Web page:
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Deïphobus is seen,—his mangled face,
His face and bloody hands, his wounded head
Of ears and nostrils infamously shorn.
Scarce could Aeneas know the shuddering shade
That strove to hide its face and shameful scar;
But, speaking first, he said, in their own tongue:
“Deiphobus, strong warrior, nobly born
Of Teucer's royal stem, what ruthless foe
Could wish to wreak on thee this dire revenge?
Who ventured, unopposed, so vast a wrong?
The rumor reached me how, that deadly night,
Wearied with slaying Greeks, thyself didst fall
Prone on a mingled heap of friends and foes.
Then my own hands did for thy honor build
An empty tomb upon the Trojan shore,
And thrice with echoing voice I called thy shade.
Thy name and arms are there. But, 0 my friend,
Thee could I nowhere find, but launched away,
Nor o'er thy bones their native earth could fling.”
To him the son of Priam thus replied:
“Nay, friend, no hallowed rite was left undone,
But every debt to death and pity due
The shades of thy Deiphobus received.
My fate it was, and Helen's murderous wrong,
Wrought me this woe; of her these tokens tell.
For how that last night in false hope we passed,
Thou knowest,—ah, too well we both recall!
When up the steep of Troy the fateful horse
Came climbing, pregnant with fierce men-at-arms,
't was she, accurst, who led the Phrygian dames
In choric dance and false bacchantic song,
And, waving from the midst a lofty brand,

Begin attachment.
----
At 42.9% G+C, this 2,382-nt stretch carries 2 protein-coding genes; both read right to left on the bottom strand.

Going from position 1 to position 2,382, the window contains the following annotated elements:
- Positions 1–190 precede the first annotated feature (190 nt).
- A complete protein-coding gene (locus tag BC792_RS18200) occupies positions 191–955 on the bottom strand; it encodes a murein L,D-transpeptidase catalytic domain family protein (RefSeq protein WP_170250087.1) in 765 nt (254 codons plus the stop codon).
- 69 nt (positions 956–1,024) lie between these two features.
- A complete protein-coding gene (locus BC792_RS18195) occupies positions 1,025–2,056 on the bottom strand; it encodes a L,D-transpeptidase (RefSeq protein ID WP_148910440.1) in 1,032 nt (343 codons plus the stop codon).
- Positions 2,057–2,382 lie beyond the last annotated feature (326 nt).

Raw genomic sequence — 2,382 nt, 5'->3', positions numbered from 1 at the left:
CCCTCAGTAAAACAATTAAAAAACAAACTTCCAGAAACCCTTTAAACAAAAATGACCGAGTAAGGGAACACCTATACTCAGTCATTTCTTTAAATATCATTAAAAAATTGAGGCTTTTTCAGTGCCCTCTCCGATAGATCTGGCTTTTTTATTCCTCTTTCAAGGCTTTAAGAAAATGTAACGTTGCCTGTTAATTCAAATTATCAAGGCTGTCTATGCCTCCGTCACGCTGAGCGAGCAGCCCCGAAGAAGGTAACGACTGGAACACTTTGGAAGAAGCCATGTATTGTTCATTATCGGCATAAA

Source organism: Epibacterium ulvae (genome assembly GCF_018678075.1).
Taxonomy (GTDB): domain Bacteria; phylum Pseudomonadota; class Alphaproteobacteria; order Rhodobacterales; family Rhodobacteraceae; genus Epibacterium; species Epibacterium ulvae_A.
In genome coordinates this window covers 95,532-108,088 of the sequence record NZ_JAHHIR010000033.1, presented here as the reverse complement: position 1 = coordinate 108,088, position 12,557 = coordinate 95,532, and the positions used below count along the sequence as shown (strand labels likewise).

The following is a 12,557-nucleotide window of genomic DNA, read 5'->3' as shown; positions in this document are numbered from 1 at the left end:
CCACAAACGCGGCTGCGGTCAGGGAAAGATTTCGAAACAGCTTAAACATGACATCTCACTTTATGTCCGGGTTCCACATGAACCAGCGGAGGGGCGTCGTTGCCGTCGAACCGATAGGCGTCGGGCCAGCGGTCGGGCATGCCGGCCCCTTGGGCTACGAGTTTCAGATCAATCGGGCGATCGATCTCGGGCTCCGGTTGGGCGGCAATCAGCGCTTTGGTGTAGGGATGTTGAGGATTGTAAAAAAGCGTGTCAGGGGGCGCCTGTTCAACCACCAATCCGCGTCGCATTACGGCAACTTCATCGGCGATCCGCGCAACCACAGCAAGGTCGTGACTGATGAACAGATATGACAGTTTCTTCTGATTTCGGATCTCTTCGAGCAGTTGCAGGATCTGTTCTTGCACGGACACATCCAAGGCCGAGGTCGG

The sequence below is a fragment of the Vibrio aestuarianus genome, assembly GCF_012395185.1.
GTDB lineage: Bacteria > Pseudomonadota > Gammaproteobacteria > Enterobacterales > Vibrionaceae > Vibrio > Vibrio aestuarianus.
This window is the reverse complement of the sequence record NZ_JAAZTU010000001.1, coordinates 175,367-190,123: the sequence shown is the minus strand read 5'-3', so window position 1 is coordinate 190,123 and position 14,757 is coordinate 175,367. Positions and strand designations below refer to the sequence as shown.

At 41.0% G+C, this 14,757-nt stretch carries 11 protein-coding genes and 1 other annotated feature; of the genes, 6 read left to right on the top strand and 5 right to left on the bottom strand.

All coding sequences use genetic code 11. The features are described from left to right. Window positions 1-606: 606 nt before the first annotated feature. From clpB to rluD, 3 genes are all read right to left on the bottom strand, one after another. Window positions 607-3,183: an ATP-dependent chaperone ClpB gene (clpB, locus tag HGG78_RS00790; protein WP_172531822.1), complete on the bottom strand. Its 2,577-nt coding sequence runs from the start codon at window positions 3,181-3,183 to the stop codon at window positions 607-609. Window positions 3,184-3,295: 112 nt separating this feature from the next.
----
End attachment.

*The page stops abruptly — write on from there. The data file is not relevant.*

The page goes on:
Signalled the Greeks from Ilium's central tower
In that same hour on my sad couch I lay,
Exhausted by long care and sunk in sleep,
That sweet, deep sleep, so close to tranquil death.
But my illustrious bride from all the house
Had stolen all arms; from 'neath my pillowed head
She stealthily bore off my trusty sword;
Then loud on Menelaus did she call,
And with her own false hand unbarred the door;
Such gift to her fond lord she fain would send
To blot the memory of his ancient wrong!
Why tell the tale, how on my couch they broke,
While their accomplice, vile Aeolides,
Counselled to many a crime. 0 heavenly Powers!
Reward these Greeks their deeds of wickedness,
If with clean lips upon your wrath I call!
But, friend, what fortunes have thy life befallen?
Tell point by point. Did waves of wandering seas
Drive thee this way, or some divine command?
What chastisement of fortune thrusts thee on
Toward this forlorn abode of night and cloud?”
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